Equally, it is important that the banks are run along commercial lines. If we have a banking system run by politically directed credit decisions then that banking system will lose credibility very quickly and the funding credibility and the capacity of the banks to raise the funds -- that we want them raising to recycle on to our businesses -- will be diminished.
AF: But apart from the banking side of things, are their costs being monitored?
BL: Of course. Costs have to be monitored in all of these transactions and I am advised on this by the Central Bank and I think everyone will accept that the new governor, Patrick Honohan, is doing a very good job. We now have a new Regulator and certainly he is very good and he is putting his stamp on the system. And of course there's the National Treasury Management Agency -- who have always done a tremendous job in funding our own State finances -- are in charge of negotiations with the banks themselves. I think it is important that we have hard-nosed negotiators.
AF: But has the Government any role in how many people the banks employ?
BL: In actual numbers . . . well, all of the banks are reducing the number of people they employ because it is clear that during the final stages of the bubble we were over-banked. We had too much lending and we had too many banks.
Unfortunately, we have moved from that extreme, and you have written very well about this in your newspaper, I have seen several references to it. We have moved from that extreme to where, because they over-banked and over-lent, they are not in a position to lend enough now.
We have gone to the opposite extreme. There is a happy medium here. And that is why the banks have to be back extending credit and that is why we have to implement Nama. I think the test of anyone expounding a theory in this banking area is what will ensure that the wheels of credit move again in the institutions? It is not clear to me that some of the solutions being propounded do anything to assist that.
AF: About a year ago you were forecasting that Anglo Irish Bank would be wound down, but just this week Alan Dukes (a Government-appointed director of Anglo Irish Bank) said he thinks it might be better to keep it in business.
BL: We are in discussions with the European Commission about the future of Anglo Irish Bank. Let's be clear about it, it is going to be substantially reduced, halved in size, as a result of Nama, and that certainly will result in a dramatic reduction of the risk that the institution posed to the whole financial system of the State.
The great difficulty with Anglo -- and I am asked this all the time -- is why doesn't the State let this institution go to the wall? The answer to that is that this institution was too big to fail in terms of Ireland. Our problem with Anglo is that its balance sheet was very large, it was probably nearly half of our annual national wealth and clearly if you let an institution like that fail the ripple effects to the credit of Ireland and the credit of the banking system would be enormous. To de-risk an institution like that cannot be done immediately, it takes time and that is what is under way.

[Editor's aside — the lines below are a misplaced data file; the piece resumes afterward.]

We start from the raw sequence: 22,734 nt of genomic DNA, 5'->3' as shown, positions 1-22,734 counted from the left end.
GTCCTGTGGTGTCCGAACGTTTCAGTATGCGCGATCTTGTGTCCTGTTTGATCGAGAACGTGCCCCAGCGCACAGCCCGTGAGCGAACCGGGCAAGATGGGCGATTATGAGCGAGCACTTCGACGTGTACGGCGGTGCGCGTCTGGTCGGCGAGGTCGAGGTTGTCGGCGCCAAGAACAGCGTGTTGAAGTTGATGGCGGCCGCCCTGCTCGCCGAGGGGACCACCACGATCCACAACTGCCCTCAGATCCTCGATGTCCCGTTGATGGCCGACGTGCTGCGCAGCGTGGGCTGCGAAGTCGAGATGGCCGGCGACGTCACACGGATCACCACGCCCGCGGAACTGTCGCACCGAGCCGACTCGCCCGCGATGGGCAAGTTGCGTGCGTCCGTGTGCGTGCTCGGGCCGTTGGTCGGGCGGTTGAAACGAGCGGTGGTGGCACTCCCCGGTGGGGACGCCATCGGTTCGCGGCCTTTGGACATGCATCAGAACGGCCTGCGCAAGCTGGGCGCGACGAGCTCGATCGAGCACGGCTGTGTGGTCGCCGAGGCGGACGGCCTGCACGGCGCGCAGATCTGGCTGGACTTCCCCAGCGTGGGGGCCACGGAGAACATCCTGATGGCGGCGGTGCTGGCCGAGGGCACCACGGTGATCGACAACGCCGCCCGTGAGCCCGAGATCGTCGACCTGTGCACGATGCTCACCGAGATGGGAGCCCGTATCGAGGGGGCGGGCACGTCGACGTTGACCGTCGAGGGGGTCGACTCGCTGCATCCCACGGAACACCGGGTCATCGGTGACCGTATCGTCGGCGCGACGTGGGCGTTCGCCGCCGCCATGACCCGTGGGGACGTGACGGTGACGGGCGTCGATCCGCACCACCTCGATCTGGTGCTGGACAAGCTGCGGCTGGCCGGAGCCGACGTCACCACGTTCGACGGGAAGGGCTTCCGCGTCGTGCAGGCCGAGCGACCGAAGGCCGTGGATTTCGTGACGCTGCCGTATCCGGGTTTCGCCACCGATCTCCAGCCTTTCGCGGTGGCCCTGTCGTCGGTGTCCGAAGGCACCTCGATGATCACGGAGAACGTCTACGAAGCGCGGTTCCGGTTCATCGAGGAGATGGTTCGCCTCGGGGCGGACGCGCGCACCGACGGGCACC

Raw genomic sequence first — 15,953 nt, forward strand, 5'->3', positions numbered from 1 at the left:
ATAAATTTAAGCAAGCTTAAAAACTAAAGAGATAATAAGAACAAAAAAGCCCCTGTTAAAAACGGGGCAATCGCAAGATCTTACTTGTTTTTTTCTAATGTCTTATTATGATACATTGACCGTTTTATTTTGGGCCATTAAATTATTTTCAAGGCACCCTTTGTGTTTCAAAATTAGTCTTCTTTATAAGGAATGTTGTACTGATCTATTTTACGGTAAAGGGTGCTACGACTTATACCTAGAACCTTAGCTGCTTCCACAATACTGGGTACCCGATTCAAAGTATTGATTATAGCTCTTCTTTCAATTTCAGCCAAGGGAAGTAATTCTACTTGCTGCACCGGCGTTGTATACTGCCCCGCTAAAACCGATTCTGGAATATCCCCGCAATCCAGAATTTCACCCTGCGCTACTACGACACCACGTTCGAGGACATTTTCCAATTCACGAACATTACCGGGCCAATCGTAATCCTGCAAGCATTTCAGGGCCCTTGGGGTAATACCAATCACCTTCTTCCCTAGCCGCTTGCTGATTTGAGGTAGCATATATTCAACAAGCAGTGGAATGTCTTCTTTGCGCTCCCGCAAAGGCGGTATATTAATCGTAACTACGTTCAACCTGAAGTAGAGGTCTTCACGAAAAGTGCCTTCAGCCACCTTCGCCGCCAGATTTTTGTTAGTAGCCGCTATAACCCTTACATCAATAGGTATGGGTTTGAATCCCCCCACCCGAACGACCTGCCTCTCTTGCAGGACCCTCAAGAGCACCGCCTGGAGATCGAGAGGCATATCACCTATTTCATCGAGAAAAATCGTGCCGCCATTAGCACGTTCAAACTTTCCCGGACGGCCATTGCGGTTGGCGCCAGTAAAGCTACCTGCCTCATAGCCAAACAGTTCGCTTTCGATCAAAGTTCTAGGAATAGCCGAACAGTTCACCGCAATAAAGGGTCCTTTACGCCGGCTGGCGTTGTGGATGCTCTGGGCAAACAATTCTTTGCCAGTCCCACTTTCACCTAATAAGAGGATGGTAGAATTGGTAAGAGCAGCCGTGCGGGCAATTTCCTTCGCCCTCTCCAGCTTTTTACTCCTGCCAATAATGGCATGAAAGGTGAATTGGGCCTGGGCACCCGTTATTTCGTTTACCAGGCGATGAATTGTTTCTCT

Half the bank will disappear into Nama and the remaining half then is being worked through by new management. Several of the outgoing staff have had to retire for various reasons. Some of them had impaired loans, as you know, and that has all been cleared up, and we have a new management team in place safeguarding the taxpayers' interests.
If there are further difficulties in that residual half of Anglo Irish Bank there will have to be a bad bank established for that but what is good in it is a residual good bank and the strategic future of that good bank will have to be determined. But clearly any decision regarding that will have to be in the interests of the taxpayer.
If there is value there the taxpayer will have to realise that value whenever the taxpayer gets the most out of it. It is essential that the taxpayer get something out of this morass, we clearly will have a return on the investment we have already made in AIB and Bank of Ireland and there is a solid investment there for the taxpayer in the future.
Equally, in the case of Anglo, it is essential -- given the very large investment the taxpayer has already had to make simply to avoid the reputation of Ireland and its banking system and its funding capacity from being destroyed -- that we make this investment. So it is very important that whatever can be salvaged out of it of value to the taxpayer is salvaged. That doesn't always mean a fire sale of assets or an immediate wind-up.
AF: Are you impatient with the length of time that the Appleby Investigation (into Anglo Irish Bank) is taking?
BL: I have expressed my views on that elsewhere, but I am satisfied that investigations are now proceeding at a good pace.
AF: And can you say anything about the possibility of prosecutions?
BL: Well, I believe there will be prosecutions in relation to what happened in Anglo Irish Bank. But, again, it is not a matter for me. It is a belief of mine, but it is not a matter for me to decide that; that will be a matter for the Director of Public Prosecutions when the appropriate files are finalised by the gardai and the Office of the Director of Corporate Enforcement.
However, I am satisfied that the authorities are now engaged in a very wide-ranging and productive inquiry on these matters.
AF: Minister, thank you very much indeed.